Elizabeth Breitmeyer / Gavel Media

Midseason Review: Women's Soccer

Women’s soccer is a little past the midseason mark and firmly into ACC play, going head to head with ranked opponents for their first three matchups. Game recaps tell part of the story, focusing on game-to-game play, but to truly understand a team, individual performances need to be evaluated.

Below is a midseason analysis of the eleven players who regularly start for women’s soccer players, aided by the philosophy of Laurent DuBois, who wrote The Language of the Game, to translate the poetry of movement in soccer into prose poetry. See what he has to say about BC women’s soccer and their season.

#6, Éabha O’Mahony

“With a powerful ability to help shape the space and movement on the pitch, she is always a few steps ahead, positioning herself and placing her passes perfectly.” 

O’Mahony serves as an outlet pass from the center of the field to the left wing, shaping the pitch wider and forcing the opposing team to commit numbers to stop her. The defender shapes movement on the pitch by stopping attacks down the left touchline, throwing balls into dangerous locations, and taking dangerous set pieces. Only a sophomore, O’Mahony understands the movement of the game and, with a little work, can put all the pieces together to smooth out the edges between transitions and improve positioning even more. 

#23, Michela Agresti

“Great defenders, however, are rarely given the kind of adulation or mythological status that is bestowed on great offensive players.”

Agresti deserves more accolades than she receives—the senior is a stalwart on the backline, keeping a young defensive line organized, compact, and engaged despite the trajectory of the season. The co-captain can certainly make spectacular sliding tackles and desperation clear, but often, Agresti doesn’t need to—instead cleanly dispossessing an opponent and turning up the field to outlet the ball before anyone knows what’s happened. Agresti’s poise and confidence in the back deserve praise and attention, especially in a season where the score lines don’t reflect the excellent work the backline has been doing.

#25, Sophia Lowenberg

“…for in a way, everything comes down to whether they can do precisely the right thing at precisely the right moment in precisely the right way.”

Lowenberg has played both a center-back and holding midfielder this season, both positions that require impeccable timing and ball movement—one wrong move and the opponent is through to the goal. The freshman has played both of these roles with grace, showing off her vision with long, diagonal balls over the top of the defense and demonstrating her timing with dangerous headers in the box, creating a goal and several chances for the Eagles. Lowenberg lives in high-pressure moments, and more often than not, the freshman rises to them, on both offense and defense.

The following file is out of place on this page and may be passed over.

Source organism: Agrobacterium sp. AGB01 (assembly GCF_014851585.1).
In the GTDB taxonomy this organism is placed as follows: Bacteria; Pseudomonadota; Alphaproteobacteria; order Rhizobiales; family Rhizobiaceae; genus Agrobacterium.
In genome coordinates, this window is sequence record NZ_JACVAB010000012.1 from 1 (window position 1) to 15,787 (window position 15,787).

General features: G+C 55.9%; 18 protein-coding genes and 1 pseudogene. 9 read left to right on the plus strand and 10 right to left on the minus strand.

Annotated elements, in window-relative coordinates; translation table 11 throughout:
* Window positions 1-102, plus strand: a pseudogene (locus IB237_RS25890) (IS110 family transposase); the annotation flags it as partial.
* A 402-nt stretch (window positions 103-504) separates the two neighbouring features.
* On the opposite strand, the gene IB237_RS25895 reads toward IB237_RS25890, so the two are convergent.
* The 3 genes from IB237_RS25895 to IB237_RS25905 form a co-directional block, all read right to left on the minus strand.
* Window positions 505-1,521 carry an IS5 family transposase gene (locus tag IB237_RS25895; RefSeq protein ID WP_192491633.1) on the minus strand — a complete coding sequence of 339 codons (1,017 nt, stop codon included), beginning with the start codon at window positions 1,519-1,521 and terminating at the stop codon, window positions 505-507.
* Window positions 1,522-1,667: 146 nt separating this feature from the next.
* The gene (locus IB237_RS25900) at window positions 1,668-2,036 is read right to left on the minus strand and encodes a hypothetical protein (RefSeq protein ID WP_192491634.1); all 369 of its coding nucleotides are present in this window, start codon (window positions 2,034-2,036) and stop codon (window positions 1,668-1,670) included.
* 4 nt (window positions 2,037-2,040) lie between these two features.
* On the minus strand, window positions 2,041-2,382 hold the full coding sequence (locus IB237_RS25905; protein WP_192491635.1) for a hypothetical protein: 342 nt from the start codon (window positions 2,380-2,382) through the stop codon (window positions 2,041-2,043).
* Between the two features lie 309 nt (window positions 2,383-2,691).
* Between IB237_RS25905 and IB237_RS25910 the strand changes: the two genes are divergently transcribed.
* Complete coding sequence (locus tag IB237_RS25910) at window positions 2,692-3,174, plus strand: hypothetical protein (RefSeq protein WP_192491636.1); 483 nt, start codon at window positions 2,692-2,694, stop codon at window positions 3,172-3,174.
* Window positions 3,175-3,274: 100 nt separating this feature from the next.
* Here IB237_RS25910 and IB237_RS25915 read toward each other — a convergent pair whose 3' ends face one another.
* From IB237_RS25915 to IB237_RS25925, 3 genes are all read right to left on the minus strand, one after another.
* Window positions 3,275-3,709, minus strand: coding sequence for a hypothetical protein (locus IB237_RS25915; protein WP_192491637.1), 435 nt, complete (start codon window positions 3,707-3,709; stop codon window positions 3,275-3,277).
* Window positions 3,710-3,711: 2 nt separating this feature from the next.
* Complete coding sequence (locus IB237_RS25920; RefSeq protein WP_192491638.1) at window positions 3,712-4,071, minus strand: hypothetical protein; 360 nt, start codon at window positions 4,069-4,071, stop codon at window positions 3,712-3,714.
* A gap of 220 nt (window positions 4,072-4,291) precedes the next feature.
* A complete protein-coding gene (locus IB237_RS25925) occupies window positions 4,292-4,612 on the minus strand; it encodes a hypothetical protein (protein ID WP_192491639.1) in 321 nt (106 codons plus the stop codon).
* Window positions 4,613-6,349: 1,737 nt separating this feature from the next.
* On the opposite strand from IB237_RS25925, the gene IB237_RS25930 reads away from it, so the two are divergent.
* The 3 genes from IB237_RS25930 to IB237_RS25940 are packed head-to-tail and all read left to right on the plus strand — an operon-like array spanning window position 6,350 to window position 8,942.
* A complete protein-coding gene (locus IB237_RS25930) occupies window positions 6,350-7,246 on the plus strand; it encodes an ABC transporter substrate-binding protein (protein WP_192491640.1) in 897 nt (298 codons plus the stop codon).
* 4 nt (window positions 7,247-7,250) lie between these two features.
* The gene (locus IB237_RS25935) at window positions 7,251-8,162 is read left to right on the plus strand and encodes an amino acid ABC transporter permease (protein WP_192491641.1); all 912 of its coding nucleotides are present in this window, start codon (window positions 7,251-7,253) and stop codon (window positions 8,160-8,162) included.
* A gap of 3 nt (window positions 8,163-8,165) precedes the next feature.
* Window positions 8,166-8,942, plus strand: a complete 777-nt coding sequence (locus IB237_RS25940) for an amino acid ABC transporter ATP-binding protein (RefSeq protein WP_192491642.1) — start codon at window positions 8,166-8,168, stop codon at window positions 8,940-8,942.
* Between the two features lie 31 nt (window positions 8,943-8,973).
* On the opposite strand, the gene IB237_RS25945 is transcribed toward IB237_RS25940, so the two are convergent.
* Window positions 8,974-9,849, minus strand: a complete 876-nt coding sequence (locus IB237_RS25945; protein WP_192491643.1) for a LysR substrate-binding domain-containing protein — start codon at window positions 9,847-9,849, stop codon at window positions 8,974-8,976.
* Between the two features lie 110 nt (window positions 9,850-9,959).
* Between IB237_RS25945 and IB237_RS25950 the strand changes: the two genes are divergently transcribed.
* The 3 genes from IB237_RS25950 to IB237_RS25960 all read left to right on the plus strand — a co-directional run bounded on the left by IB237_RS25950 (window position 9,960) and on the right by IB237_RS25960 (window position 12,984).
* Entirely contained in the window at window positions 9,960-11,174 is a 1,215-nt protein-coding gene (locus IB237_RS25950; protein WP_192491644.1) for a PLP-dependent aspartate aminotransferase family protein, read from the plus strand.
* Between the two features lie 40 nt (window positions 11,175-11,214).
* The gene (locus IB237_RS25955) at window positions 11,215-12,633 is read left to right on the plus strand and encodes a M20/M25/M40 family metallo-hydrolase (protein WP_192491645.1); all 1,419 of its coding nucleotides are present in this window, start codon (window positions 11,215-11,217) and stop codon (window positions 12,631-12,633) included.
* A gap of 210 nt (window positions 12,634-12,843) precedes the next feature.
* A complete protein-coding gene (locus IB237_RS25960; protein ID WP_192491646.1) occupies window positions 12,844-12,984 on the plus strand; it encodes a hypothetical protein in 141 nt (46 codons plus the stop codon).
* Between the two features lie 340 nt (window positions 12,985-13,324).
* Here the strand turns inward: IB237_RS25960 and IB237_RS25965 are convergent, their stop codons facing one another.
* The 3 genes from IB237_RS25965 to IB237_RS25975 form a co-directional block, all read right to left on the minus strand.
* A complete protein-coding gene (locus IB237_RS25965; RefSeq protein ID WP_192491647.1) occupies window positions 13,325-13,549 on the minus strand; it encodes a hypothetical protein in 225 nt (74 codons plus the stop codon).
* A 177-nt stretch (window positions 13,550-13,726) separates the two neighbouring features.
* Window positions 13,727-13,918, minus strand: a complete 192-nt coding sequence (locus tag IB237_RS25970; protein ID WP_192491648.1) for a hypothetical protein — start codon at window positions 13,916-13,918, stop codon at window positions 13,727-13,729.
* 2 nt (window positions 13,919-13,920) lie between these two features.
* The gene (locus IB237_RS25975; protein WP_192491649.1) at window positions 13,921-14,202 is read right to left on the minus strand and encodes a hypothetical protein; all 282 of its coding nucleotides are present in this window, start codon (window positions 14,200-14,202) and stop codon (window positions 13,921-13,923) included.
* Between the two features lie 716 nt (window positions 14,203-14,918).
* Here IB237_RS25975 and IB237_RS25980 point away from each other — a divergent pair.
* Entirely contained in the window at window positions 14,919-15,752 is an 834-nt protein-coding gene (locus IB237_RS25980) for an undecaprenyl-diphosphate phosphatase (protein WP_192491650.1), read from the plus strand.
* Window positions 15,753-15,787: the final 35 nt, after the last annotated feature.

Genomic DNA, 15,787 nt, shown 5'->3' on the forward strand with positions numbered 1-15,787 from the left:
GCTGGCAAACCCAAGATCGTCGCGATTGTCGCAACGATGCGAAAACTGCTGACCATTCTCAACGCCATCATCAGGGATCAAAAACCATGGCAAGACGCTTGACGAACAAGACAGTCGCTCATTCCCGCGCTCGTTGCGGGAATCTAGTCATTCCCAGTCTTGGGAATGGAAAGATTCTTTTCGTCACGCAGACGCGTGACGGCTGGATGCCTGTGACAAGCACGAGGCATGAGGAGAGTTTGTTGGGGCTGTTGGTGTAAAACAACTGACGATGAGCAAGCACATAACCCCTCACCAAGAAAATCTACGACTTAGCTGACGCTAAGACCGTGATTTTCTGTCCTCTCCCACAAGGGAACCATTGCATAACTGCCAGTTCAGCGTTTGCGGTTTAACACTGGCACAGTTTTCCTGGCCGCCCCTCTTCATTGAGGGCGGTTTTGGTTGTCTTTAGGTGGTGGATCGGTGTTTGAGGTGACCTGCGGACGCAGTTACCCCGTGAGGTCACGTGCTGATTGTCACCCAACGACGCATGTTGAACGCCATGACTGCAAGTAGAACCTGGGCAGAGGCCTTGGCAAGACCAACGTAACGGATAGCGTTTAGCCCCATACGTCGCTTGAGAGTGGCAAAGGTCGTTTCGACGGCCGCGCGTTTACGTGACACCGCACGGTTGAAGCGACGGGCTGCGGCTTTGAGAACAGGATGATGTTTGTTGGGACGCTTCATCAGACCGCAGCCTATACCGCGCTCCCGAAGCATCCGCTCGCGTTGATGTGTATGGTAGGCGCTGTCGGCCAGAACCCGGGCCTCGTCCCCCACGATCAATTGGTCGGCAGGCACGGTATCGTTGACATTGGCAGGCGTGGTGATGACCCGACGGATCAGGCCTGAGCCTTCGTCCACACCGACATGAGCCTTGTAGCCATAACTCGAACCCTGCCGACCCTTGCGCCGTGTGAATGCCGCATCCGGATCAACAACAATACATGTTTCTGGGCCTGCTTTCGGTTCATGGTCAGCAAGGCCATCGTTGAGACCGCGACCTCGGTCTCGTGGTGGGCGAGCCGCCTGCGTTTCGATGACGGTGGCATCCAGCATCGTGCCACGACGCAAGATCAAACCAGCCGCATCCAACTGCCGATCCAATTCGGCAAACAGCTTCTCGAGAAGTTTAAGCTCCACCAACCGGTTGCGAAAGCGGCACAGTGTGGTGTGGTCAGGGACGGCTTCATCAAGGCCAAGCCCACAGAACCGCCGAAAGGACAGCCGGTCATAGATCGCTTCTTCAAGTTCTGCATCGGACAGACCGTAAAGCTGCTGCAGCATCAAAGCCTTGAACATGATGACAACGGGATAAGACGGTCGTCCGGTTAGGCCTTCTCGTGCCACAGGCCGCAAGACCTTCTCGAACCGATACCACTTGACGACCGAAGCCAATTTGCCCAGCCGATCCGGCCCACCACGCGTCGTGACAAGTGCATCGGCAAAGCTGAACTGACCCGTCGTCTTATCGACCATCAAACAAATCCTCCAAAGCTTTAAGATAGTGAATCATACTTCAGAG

#4, Sarai Costello 

“[Her] tactical sense is accompanied by a strongly physical form of play...”

If you think you’re getting by Costello, think again. Not only is her positioning sound, but the sophomore knows how to play the game with the physicality required. With a crunching tackle or holding steady to strip the ball from an oncoming forward, Costello sets the tone for the rest of the match, broadcasting to forwards what will be required to get past her. The sophomore controls the right side with her tactical sense and she is particularly strong in one-on-one situations, demonstrating that combination of tactics and physicality that make her such a ferocious defender.

#5, Sonia Walk

“…the midfielder is a fulcrum around which a team plays, the organizing force, the center to and from which all things pass.”

Walk, playing both as a holding midfielder and as more of a winger, is the player who delineates the line between the offense and the defense. The junior doesn’t hold on to the ball, dispossessing the opposing team and then quickly distributing further upfield or the wings to stretch the shape of the defense. Whether in a transition to the attack or in a scramble to transition back to defense, it’s a safe bet that Walk will touch the ball—the junior is instrumental in putting out fires in order to create new ones all around the pitch. You might not see Walk on the score sheet, but odds are good it was one of her passes that set up the sequence.

#8, Laura Gouvin

This was a way of taking free kicks that left goalkeepers confused and helpless.”

Gouvin brings several skills to her role in the midfield, despite playing deeper this year in a more defensive role. Yet of all the tools in her toolkit, Gouvin’s ability to take a set piece and create something dangerous out of it is the most important this season. The junior can bend a ball in just about every direction you can think of, plus several more that don’t seem possible from just about any distance or angle. Beyond bamboozling goalies, Gouvin’s distribution in the midfield and willingness to check to passes helps to create fluidity and movement, preventing the Eagles from playing stagnant.